Bury the Hot, what Sal "doesn't have branded on his skin, he carries deep inside… he doesn't have a number; just a narrative."
Wainberg "has wanted to write his story for a long time," Levy writes. "Seeing the written testimony is the final step he needs in the five stages of grief. He needs to know he's left his legacy."
Levy, whose parents are long-time friends of Wainberg and his wife, never knew that he had a Holocaust story to tell. As she began to interview him with the purpose of putting his memories into book-form, she wondered how he could recall, with such detail, the horror of growing up in war-torn Poland. "There are memoires, sensations as clear to me now as they were some 70 odd years ago," he told her. "They swim through my mind, with traces of understanding I had as a child and reconciliations I've come to in my later years."
The German invasion
Bury the Hot takes us back to Żelechów, a small town in eastern Poland where Wainberg's family lived a relatively comfortable life. They owned a small store, not far from the town's central square, which filled with merchants for its weekly market. And then the sky clouded over with planes marking the German invasion. For a five-year-old boy, years of personal sacrifice and a struggle for survival were beginning.
Wainberg's family went into hiding, not a simple task for a young boy. "They couldn't see what was happening outside. But they could hear. Gun shots, beatings, cries. The kapos' Yiddish screams overlapping with German orders shouted through bullhorns."
How did Sal manage to keep still? "My brother and I possess a fear, a fear that had been instilled in us from the start of the war. You see people killed right in front of you, you understand very quickly what 'be quiet' means."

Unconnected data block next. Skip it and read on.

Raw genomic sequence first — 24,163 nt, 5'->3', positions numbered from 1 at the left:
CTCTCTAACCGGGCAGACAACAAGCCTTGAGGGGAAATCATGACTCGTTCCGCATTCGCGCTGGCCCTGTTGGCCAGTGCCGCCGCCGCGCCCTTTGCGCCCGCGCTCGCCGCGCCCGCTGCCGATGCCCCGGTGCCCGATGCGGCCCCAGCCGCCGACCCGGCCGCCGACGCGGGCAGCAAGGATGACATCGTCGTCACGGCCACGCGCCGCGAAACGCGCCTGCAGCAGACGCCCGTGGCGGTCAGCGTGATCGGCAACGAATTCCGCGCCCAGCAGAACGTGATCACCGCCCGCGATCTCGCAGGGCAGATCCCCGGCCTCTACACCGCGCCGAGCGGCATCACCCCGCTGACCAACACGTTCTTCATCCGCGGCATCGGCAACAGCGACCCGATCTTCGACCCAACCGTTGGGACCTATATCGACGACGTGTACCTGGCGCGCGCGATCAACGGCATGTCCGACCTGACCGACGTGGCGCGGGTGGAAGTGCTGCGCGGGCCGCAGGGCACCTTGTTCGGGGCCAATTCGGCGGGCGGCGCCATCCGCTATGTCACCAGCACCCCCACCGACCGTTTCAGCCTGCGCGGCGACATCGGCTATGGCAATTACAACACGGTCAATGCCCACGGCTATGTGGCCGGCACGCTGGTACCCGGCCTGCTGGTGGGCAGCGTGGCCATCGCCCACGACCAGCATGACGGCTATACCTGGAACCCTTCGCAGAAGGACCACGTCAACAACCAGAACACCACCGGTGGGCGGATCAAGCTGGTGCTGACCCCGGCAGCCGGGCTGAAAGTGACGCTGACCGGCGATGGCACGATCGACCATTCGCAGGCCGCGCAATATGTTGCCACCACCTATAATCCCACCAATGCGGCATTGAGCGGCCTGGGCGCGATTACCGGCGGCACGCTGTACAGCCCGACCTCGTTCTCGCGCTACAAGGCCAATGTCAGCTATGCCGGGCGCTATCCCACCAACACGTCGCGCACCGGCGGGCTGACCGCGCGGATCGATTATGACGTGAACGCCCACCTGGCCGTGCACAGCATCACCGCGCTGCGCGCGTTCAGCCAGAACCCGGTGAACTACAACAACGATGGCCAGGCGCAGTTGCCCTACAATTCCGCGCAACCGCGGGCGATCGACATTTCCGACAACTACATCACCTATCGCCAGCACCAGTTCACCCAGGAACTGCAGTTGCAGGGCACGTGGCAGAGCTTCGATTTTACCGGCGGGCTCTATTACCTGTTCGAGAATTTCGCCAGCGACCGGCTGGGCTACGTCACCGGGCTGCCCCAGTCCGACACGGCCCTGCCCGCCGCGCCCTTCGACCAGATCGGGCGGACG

Escape came with a dash through the forest to a Polish farmer who "risked his life and that of his family" to hide the Wainbergs and other Jews. Sal grew up too quickly for a young child. "He was a small boy who dug four graves" including "a final resting place for his sister."
Sal and his family "took on each struggle as best as they could; hoping the nightmare would be over soon, never imagining what atrocity lay around the corner. They pushed forth because they had to, because human beings are wired for survival."
Survival story as legacy
For years, Sal refused to talk of his Holocaust years, not even to his wife. But later, after making a decision to leave his story as his legacy, he began to speak to schoolchildren and to answer questions about his life. This led to his turning to Levy with a request that she write his memoir.
The author quotes Elie Wiesel as stating that it's the survivor's "duty is to bear witness for the dead and for the living. He has no right to deprive future generations of a past that belongs to our collective memory. To forget would be not only dangerous but offensive; to forget the dead would be akin to killing them a second time."
As Levy concludes at the end of this poignant story, "We may think that when it comes to the Holocaust, we've heard it before. In fact, we haven't. We can never hear enough. We must listen to those who survived; we must read their personal accounts. We must recognize the collective suffering is nothing less than six million and more unique stories of struggle, determination, tradition and fate - every single one of them incredible, all of them heartbreaking."
Sal Wainberg died on February 22, 2012. Very soon there will be no survivors among us to relate the horrors of the Holocaust first hand. Thanks to the loving efforts of Deb Levy, Sal Wainberg is not forgotten and his personal account, as related on the pages of Bury the Hot, will bear testimony for future generations. We must never forget.
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Originally published on The Times of Israel.